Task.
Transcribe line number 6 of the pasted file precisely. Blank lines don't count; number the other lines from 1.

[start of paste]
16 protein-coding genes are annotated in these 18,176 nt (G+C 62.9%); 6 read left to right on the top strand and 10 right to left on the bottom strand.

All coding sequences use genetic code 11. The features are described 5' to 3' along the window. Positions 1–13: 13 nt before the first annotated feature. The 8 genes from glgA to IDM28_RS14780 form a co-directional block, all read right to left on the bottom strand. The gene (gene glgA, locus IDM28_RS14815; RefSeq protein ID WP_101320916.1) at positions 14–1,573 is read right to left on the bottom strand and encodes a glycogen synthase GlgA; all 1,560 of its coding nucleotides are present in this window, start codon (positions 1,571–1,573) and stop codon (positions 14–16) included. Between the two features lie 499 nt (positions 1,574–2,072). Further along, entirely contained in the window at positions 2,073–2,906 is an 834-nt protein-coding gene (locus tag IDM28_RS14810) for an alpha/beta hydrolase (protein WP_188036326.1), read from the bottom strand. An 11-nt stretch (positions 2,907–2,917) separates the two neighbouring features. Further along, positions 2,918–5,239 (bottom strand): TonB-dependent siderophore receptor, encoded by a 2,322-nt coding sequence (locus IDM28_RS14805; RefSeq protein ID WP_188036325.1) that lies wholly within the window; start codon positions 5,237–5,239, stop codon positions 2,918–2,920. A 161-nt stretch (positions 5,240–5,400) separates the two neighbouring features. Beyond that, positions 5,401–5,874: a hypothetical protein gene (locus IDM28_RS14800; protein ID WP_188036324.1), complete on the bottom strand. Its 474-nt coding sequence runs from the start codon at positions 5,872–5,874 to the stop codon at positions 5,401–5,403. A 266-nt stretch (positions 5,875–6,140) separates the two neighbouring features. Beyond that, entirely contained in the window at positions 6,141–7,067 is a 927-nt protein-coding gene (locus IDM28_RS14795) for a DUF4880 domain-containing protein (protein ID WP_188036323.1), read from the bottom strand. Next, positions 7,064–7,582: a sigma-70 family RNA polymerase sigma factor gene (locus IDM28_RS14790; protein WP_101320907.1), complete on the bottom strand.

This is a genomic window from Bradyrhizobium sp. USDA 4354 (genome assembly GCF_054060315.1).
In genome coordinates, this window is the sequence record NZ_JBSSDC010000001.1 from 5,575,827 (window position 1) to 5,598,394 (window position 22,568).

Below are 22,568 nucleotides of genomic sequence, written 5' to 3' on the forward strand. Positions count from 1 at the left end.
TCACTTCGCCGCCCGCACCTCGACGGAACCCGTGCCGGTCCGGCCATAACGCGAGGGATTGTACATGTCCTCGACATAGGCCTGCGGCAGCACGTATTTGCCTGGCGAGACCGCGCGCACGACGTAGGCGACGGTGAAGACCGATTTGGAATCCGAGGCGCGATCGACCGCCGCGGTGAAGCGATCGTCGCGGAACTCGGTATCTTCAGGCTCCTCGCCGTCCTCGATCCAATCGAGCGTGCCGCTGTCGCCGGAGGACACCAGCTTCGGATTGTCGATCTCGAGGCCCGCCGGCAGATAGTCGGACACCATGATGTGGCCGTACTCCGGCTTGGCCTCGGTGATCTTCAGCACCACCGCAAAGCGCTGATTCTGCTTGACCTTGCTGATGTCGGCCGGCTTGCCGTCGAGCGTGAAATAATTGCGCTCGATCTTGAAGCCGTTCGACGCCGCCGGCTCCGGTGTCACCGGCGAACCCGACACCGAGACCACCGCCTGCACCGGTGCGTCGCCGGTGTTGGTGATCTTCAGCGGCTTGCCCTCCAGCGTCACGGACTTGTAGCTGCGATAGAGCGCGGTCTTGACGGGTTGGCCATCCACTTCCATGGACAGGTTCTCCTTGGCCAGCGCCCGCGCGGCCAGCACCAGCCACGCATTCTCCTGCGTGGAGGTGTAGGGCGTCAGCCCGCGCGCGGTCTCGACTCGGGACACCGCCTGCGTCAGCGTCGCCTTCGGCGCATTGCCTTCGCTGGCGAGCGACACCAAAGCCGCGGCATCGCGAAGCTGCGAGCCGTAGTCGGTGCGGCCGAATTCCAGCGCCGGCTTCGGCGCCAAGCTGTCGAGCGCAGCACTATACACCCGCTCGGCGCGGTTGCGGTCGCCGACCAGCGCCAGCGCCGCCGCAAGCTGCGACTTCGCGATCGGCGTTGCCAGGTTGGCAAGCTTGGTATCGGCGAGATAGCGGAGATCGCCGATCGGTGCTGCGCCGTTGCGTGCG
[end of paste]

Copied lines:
TCACTTCGCCGCCCGCACCTCGACGGAACCCGTGCCGGTCCGGCCATAACGCGAGGGATTGTACATGTCCTCGACATAGGCCTGCGGCAGCACGTATTTGCCTGGCGAGACCGCGCGCACGACGTAGGCGACGGTGAAGACCGATTTGGAATCCGAGGCGCGATCGACCGCCGCGGTGAAGCGATCGTCGCGGAACTCGGTATCTTCAGGCTCCTCGCCGTCCTCGATCCAATCGAGCGTGCCGCTGTCGCCGGAGGACACCAGCTTCGGATTGTCGATCTCGAGGCCCGCCGGCAGATAGTCGGACACCATGATGTGGCCGTACTCCGGCTTGGCCTCGGTGATCTTCAGCACCACCGCAAAGCGCTGATTCTGCTTGACCTTGCTGATGTCGGCCGGCTTGCCGTCGAGCGTGAAATAATTGCGCTCGATCTTGAAGCCGTTCGACGCCGCCGGCTCCGGTGTCACCGGCGAACCCGACACCGAGACCACCGCCTGCACCGGTGCGTCGCCGGTGTTGGTGATCTTCAGCGGCTTGCCCTCCAGCGTCACGGACTTGTAGCTGCGATAGAGCGCGGTCTTGACGGGTTGGCCATCCACTTCCATGGACAGGTTCTCCTTGGCCAGCGCCCGCGCGGCCAGCACCAGCCACGCATTCTCCTGCGTGGAGGTGTAGGGCGTCAGCCCGCGCGCGGTCTCGACTCGGGACACCGCCTGCGTCAGCGTCGCCTTCGGCGCATTGCCTTCGCTGGCGAGCGACACCAAAGCCGCGGCATCGCGAAGCTGCGAGCCGTAGTCGGTGCGGCCGAATTCCAGCGCCGGCTTCGGCGCCAAGCTGTCGAGCGCAGCACTATACACCCGCTCGGCGCGGTTGCGGTCGCCGACCAGCGCCAGCGCCGCCGCAAGCTGCGACTTCGCGATCGGCGTTGCCAGGTTGGCAAGCTTGGTATCGGCGAGATAGCGGAGATCGCCGATCGGTGCTGCGCCGTTGCGTGCG